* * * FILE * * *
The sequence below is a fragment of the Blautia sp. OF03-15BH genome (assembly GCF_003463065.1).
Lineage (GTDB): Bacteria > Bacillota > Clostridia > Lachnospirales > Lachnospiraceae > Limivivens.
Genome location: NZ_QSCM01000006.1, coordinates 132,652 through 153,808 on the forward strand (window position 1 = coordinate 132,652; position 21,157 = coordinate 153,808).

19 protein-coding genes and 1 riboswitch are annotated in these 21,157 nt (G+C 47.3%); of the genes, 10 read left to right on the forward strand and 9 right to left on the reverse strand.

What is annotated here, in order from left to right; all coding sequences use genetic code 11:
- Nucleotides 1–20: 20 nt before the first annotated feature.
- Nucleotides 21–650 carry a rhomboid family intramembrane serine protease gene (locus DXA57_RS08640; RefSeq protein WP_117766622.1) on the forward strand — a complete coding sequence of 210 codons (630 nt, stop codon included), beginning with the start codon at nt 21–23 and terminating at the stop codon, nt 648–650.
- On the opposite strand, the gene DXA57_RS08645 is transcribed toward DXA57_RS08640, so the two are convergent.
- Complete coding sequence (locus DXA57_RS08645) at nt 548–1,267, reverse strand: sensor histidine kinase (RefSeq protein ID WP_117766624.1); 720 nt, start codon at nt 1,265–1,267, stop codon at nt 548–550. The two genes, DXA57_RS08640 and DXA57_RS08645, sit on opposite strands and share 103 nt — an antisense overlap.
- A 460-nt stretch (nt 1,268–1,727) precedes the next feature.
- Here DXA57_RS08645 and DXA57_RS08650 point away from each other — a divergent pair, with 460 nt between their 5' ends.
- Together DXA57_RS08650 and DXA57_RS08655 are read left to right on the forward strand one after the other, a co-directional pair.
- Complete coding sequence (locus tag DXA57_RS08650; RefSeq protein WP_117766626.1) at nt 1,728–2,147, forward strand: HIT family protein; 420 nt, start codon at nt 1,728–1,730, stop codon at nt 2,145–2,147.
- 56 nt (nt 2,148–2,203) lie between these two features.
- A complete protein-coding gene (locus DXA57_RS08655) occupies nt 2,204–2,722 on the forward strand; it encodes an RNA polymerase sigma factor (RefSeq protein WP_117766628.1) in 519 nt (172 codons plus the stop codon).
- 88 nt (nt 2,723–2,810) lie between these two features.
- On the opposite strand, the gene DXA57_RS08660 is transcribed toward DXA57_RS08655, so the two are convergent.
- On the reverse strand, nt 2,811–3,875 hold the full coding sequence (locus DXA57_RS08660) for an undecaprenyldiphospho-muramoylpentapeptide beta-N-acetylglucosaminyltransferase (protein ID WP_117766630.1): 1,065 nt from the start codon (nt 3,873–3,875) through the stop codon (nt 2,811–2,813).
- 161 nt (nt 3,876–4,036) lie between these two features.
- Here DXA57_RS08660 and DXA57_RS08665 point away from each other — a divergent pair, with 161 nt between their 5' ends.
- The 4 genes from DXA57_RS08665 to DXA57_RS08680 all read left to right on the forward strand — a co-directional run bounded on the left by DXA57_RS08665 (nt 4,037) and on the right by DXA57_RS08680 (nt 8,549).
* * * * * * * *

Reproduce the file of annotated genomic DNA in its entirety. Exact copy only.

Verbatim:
The sequence below is a fragment of the Blautia sp. OF03-15BH genome (assembly GCF_003463065.1).
Lineage (GTDB): Bacteria > Bacillota > Clostridia > Lachnospirales > Lachnospiraceae > Limivivens.
Genome location: NZ_QSCM01000006.1, coordinates 132,652 through 153,808 on the forward strand (window position 1 = coordinate 132,652; position 21,157 = coordinate 153,808).

19 protein-coding genes and 1 riboswitch are annotated in these 21,157 nt (G+C 47.3%); of the genes, 10 read left to right on the forward strand and 9 right to left on the reverse strand.

What is annotated here, in order from left to right; all coding sequences use genetic code 11:
- Nucleotides 1–20: 20 nt before the first annotated feature.
- Nucleotides 21–650 carry a rhomboid family intramembrane serine protease gene (locus DXA57_RS08640; RefSeq protein WP_117766622.1) on the forward strand — a complete coding sequence of 210 codons (630 nt, stop codon included), beginning with the start codon at nt 21–23 and terminating at the stop codon, nt 648–650.
- On the opposite strand, the gene DXA57_RS08645 is transcribed toward DXA57_RS08640, so the two are convergent.
- Complete coding sequence (locus DXA57_RS08645) at nt 548–1,267, reverse strand: sensor histidine kinase (RefSeq protein ID WP_117766624.1); 720 nt, start codon at nt 1,265–1,267, stop codon at nt 548–550. The two genes, DXA57_RS08640 and DXA57_RS08645, sit on opposite strands and share 103 nt — an antisense overlap.
- A 460-nt stretch (nt 1,268–1,727) precedes the next feature.
- Here DXA57_RS08645 and DXA57_RS08650 point away from each other — a divergent pair, with 460 nt between their 5' ends.
- Together DXA57_RS08650 and DXA57_RS08655 are read left to right on the forward strand one after the other, a co-directional pair.
- Complete coding sequence (locus tag DXA57_RS08650; RefSeq protein WP_117766626.1) at nt 1,728–2,147, forward strand: HIT family protein; 420 nt, start codon at nt 1,728–1,730, stop codon at nt 2,145–2,147.
- 56 nt (nt 2,148–2,203) lie between these two features.
- A complete protein-coding gene (locus DXA57_RS08655) occupies nt 2,204–2,722 on the forward strand; it encodes an RNA polymerase sigma factor (RefSeq protein WP_117766628.1) in 519 nt (172 codons plus the stop codon).
- 88 nt (nt 2,723–2,810) lie between these two features.
- On the opposite strand, the gene DXA57_RS08660 is transcribed toward DXA57_RS08655, so the two are convergent.
- On the reverse strand, nt 2,811–3,875 hold the full coding sequence (locus DXA57_RS08660) for an undecaprenyldiphospho-muramoylpentapeptide beta-N-acetylglucosaminyltransferase (protein ID WP_117766630.1): 1,065 nt from the start codon (nt 3,873–3,875) through the stop codon (nt 2,811–2,813).
- 161 nt (nt 3,876–4,036) lie between these two features.
- Here DXA57_RS08660 and DXA57_RS08665 point away from each other — a divergent pair, with 161 nt between their 5' ends.
- The 4 genes from DXA57_RS08665 to DXA57_RS08680 all read left to right on the forward strand — a co-directional run bounded on the left by DXA57_RS08665 (nt 4,037) and on the right by DXA57_RS08680 (nt 8,549).